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Home » Climate philanthropy report highlights role of PPPPs in addressing the funding gap in safeguarding and restoring climate and nature in Asia

Climate philanthropy report highlights role of PPPPs in addressing the funding gap in safeguarding and restoring climate and nature in Asia

by Madaline Dunn

The “Catalysing Climate Action in Asia: Unlocking the Power of Philanthropic-Public-Private Partnerships (PPPPs)” report was launched yesterday at the COP28 Singapore Pavilion.

It highlights the “transformative role” of PPPPs in addressing the substantial funding gap in safeguarding and restoring climate and nature in Asia.

The report, the first Asia-focused deliverable of the World Economic Forum’s Giving to Amplify Earth Action (GAEA) initiative, offers 16 real-life case studies and draws insights from over 50 organisations and individuals spanning nine countries, including philanthropic entities with operations in Asia, the finance community, capacity-building and convening institutes and universities.

It reveals that the climate and nature funding gap is not down to a lack of issue awareness but involves challenges including technical understanding, implementable solutions, structured data collection and measurable KPIs.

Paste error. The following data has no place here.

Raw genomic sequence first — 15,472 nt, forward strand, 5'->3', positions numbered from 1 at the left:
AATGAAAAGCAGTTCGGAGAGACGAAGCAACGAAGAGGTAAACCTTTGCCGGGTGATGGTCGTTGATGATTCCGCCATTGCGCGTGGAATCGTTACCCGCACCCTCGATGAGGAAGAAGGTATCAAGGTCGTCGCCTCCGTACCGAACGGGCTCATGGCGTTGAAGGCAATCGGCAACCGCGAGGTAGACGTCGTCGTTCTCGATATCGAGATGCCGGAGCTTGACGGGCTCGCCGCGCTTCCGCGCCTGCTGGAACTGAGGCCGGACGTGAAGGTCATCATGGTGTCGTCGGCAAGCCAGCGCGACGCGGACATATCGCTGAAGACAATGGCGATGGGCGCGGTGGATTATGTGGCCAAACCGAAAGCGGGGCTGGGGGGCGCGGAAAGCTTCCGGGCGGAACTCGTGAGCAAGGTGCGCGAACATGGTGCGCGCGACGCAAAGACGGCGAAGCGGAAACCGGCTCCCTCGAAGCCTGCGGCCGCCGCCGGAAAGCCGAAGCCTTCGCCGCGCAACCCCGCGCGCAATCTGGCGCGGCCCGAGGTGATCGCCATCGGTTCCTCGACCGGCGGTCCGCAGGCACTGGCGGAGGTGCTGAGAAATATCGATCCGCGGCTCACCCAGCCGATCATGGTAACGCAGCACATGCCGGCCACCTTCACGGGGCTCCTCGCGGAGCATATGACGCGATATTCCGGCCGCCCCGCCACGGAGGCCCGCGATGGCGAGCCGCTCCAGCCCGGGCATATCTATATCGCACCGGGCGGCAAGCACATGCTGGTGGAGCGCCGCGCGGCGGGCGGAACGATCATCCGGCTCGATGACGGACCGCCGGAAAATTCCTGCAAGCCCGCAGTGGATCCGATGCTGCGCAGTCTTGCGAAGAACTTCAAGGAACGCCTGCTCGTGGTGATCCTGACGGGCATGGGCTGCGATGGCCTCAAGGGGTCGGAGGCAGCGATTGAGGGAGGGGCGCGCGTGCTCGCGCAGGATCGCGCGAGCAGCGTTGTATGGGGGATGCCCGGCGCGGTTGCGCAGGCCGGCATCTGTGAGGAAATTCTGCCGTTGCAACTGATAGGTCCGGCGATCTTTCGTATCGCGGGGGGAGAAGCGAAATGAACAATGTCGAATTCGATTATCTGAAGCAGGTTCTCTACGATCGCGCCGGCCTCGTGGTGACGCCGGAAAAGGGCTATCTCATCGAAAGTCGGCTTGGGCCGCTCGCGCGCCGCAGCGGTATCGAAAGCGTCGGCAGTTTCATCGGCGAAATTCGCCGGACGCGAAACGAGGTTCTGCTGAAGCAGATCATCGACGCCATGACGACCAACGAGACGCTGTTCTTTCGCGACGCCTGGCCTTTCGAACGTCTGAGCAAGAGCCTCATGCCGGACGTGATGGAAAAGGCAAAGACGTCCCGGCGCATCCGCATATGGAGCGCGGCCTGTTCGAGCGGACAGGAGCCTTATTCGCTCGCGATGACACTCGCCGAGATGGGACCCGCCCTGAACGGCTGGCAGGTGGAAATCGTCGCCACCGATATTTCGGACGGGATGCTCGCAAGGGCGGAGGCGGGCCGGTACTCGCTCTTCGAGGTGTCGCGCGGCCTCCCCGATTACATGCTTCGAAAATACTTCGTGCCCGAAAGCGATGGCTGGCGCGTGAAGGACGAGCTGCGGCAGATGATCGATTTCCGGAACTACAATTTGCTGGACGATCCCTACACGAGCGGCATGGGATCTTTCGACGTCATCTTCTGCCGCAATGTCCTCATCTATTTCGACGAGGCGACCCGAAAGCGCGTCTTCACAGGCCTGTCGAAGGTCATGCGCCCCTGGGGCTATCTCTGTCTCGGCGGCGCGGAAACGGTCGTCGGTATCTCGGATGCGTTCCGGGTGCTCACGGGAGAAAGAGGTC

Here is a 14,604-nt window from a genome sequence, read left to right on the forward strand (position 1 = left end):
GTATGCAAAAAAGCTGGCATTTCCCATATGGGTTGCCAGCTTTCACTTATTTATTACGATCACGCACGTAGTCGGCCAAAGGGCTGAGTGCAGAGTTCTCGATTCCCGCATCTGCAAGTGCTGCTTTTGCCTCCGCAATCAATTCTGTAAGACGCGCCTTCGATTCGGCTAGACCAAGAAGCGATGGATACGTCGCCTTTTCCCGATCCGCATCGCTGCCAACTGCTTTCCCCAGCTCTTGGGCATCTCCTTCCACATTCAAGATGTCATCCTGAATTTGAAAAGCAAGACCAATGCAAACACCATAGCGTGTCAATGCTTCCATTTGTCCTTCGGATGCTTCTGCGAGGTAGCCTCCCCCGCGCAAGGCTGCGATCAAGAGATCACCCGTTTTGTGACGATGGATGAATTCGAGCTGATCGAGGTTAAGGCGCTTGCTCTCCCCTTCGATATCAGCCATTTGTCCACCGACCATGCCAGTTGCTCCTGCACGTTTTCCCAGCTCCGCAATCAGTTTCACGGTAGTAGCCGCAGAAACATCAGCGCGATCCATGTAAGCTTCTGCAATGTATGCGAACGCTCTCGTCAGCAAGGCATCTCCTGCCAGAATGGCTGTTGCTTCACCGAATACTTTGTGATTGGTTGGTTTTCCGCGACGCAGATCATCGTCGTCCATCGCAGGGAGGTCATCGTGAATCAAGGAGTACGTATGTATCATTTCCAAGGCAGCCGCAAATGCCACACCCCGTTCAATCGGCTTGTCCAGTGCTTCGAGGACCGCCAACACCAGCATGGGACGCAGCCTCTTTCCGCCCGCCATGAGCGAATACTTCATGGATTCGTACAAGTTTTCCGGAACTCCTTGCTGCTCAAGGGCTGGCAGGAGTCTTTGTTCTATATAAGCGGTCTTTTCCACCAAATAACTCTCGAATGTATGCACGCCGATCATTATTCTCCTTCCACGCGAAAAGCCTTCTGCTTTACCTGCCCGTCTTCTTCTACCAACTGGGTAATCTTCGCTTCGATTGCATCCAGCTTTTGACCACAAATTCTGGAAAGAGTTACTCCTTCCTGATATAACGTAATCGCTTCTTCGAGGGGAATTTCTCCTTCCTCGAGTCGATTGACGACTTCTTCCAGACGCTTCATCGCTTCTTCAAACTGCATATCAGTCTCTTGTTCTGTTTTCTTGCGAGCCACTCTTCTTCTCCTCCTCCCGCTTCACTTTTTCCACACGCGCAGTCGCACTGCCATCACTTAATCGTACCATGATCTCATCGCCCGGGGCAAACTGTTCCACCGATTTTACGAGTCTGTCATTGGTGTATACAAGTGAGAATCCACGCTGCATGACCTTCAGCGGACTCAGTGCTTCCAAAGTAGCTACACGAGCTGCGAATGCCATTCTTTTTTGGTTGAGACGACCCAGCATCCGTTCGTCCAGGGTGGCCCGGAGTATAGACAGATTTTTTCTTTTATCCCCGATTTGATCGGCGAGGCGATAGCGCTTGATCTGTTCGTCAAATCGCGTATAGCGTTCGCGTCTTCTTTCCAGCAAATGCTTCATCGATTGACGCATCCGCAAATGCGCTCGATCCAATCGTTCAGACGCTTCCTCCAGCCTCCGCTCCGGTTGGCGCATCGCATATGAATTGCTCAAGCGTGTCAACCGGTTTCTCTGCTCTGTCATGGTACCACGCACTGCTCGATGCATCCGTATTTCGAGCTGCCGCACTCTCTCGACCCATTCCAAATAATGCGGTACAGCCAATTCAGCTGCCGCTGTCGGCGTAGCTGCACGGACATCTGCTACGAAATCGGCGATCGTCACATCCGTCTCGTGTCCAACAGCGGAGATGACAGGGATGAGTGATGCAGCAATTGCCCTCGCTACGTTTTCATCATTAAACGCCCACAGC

To transform these challenges into opportunities, the report recommends tri-sector partnerships for climate action, which can act as:

  • An alliance builder and convener, to create spaces for different parties to connect and collaborate to feed the need for information and bring diverse voices to the table;
  • A capacity builder, to allow the engagement of the appropriate parties to create an enabling policy environment, such as by creating a shared language and mapping systemic data gaps;
  • A driver towards dynamic innovation, bringing together diverse actors to make use of their unique capabilities and strengths:
    -Philanthropic funds serving as initial investors and bearing the risk to catalyse a project;
    -The public sector providing credibility and structure; o The private sector bringing innovative technology and sustaining the project past their initial phase.

The report also finds that a whole ecosystem approach is required to co-create a just and equitable future in Asia, through concrete project ideas and funding for maximum impact.

To enhance the effectiveness of PPPP models and their success in addressing climate and nature challenges, the report identifies four key characteristics of a successful PPPP model:

  1. Aligning systems thinking strategy and value: Establishing a common understanding and agreement on objectives, outputs and outcomes to be measured and tracked during the project;
  2. Building win-win-win collaborations at scale: Collaboratively designing, implementing, monitoring and building on progress to meet combined objectives;
  3. Adopting innovative financing approaches: Creating mutually beneficial financing approaches across sectors – leveraging philanthropic capital to de-risk projects, private capital for commercial viability, and public sector involvement for scaled impact;
  4. Supporting people-centric capacity and capability building: Developing tools for capacity building and engaging communities to educate, show results, and translate science into accessible actions.

The full report is available at https://www.philanthropyasiaalliance.org/insights#climatephilanthropy.

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